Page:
Your devoted cousin,

 

Mary Begbie.

 

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                                                Williamstown, Australia, 11 July 1849

Dear Brother Thomas,

 

Just taking the opportunity to write a few lines before embarking for our homeland.

 

I’m concerned that you are pinning all of your hopes on a whim. ‘Bring Mary back to you, whatever it takes’? I fear you are going to be disappointed again. I’ll do my best, dear brother, but please prepare yourself for an unsuccessful outcome. I don’t relish having to spend too much time with an unwilling lass when I could be riding and hunting on the Scottish moors.

 

Affectionately, your brother Andrew.

 

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                                                Hoprig, Cockburn’s Path, Scotland, Jan 1850

Dear Thomas,

 

You were right! By Jove our cousin is a beauty. She has blossomed into a comely young woman from the mere child of seventeen that you last saw. Cousin Mary is a delightful companion, entertaining and amusing. She’s a very accomplished horsewoman, which – of course – is essential in our line of business. I think Mary would keep a good house. She seems very practical and level headed. I will do my best to follow your directive, bring her back at any cost, although I suspect that Uncle will still be unwilling. Mary has almost attained her majority, however, so she will be able to make her own decisions soon.

 

Affectionately, your brother Andrew.

 

                                               

Hoprig, Scotland, July 1850

Dearest Thomas,

 

Please do not count your chickens before they are hatched.

I think our dear cousin is becoming more amenable to the prospect of living in Australia, but I suspect she would be horrified at our frugal and isolated existence.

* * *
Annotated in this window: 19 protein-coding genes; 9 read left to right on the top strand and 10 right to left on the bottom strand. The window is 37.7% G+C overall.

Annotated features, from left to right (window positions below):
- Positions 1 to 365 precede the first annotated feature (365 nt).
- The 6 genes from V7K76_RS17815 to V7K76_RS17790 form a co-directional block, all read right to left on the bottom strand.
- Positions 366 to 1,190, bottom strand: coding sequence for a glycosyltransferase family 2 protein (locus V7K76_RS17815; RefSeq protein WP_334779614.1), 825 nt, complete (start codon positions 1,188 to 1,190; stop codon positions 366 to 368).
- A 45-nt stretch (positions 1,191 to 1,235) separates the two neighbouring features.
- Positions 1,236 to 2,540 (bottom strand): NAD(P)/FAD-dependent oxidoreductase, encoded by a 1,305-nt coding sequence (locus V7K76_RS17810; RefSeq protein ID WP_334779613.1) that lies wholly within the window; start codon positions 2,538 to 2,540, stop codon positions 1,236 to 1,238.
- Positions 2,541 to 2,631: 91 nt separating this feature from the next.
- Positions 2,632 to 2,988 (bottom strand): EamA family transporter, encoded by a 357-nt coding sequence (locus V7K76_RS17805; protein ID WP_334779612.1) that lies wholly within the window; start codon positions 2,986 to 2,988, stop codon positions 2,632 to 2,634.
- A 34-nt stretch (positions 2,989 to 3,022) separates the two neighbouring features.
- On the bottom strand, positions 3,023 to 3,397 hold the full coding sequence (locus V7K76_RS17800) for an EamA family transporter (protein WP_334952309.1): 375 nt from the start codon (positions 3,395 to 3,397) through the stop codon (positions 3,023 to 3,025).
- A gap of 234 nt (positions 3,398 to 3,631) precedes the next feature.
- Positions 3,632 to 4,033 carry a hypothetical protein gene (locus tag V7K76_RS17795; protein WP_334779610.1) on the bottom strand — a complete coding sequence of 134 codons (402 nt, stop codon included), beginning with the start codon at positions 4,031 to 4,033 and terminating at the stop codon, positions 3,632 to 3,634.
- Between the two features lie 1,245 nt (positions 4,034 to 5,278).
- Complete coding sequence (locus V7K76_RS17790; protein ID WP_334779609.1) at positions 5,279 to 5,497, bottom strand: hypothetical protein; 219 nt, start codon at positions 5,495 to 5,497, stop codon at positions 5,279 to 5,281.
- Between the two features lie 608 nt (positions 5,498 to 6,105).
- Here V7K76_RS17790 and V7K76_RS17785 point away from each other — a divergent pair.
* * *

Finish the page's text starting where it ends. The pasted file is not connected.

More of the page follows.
Mary deserves a grand home where she would be the ‘lady of the manor’ and society hostess. I fear a humble farm cottage would be a great disappointment.

 

Uncle is very reluctant to let her go and has said in no uncertain terms that no daughter of his will be travelling half way around the world, without a wedding ring on her finger.

 

Please do not harbour false hopes.

 

Yours, Andrew.

 

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                                                Liverpool, England, January 1851

Dearest Brother,

 

Sorry I haven’t written for a long time. I’ve been very busy completing preparations for my return.  You’ll be pleased with the livestock that I have purchased. It is already on route to Australia and should be with you by late summer.

 

The bluestone house sounds delightful and I cannot wait to see the cottage garden you talked about in your last letter.

 

I confess to being a little concerned with your future plans for a massive mansion, ‘the likes of which the colony has never seen’. Thomas, have you taken leave of your senses?  We have not moved into the bluestone yet and you are already planning an even grander abode.

 

Nevertheless, I placed your order for floor tiles and parquetry as instructed.

My God, it will take decades to build, Thomas! Are you sure our funds will stretch that far? Business must be thriving. Still, I have never known you to be a spendthrift, dear brother. I trust your judgment in all things financial.

 

I am pleased to report that things have developed considerably regarding the other matter. Thomas, you did say bring Mary back to Australia, come what may, did you not? Whatever it takes? I have always taken you as a man of exact words and intentions. I pray that I have not misread them in this instance. I would hate anything to come between us.

 

Your loving brother, Andrew.

 

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Werribee Park, 25 June 1887

 

‘Sergeant, should we give these letters to the grieving widow?’

 

‘She’s not the widow, Constable. She’s the sister-in-law, Mrs. Andrew Chirnside. Old Thomas Chirnside never married and chose to live with his brother Andrew, sister-in-law Mary and their offspring.

 

Fancy that, eh? All his wealth and him still a childless bachelor. Prone to fits of melancholy the local gossips say. Loved a woman forty years ago, but she rejected him.

 

Still, he’s got a younger brother, four nephews and two nieces to leave all his land and earthly possessions to. They will inherit a pretty packet, Lucky sods!’

 

References

James, K, & Pritchard, L, 2008, Werribee The first 100 Years, Revised
2nd ed., Werribee District Historical Society, Australia.

Murray, E, 1974, The Plains of Iramoo, Henwood & Dancey, Victoria.

Ronald, H.B, 1978, Wool Past the Winning Post – A History of the Chirnside Family, Landvale Enterprises, Victoria.

 

Image by: Mahir Uysal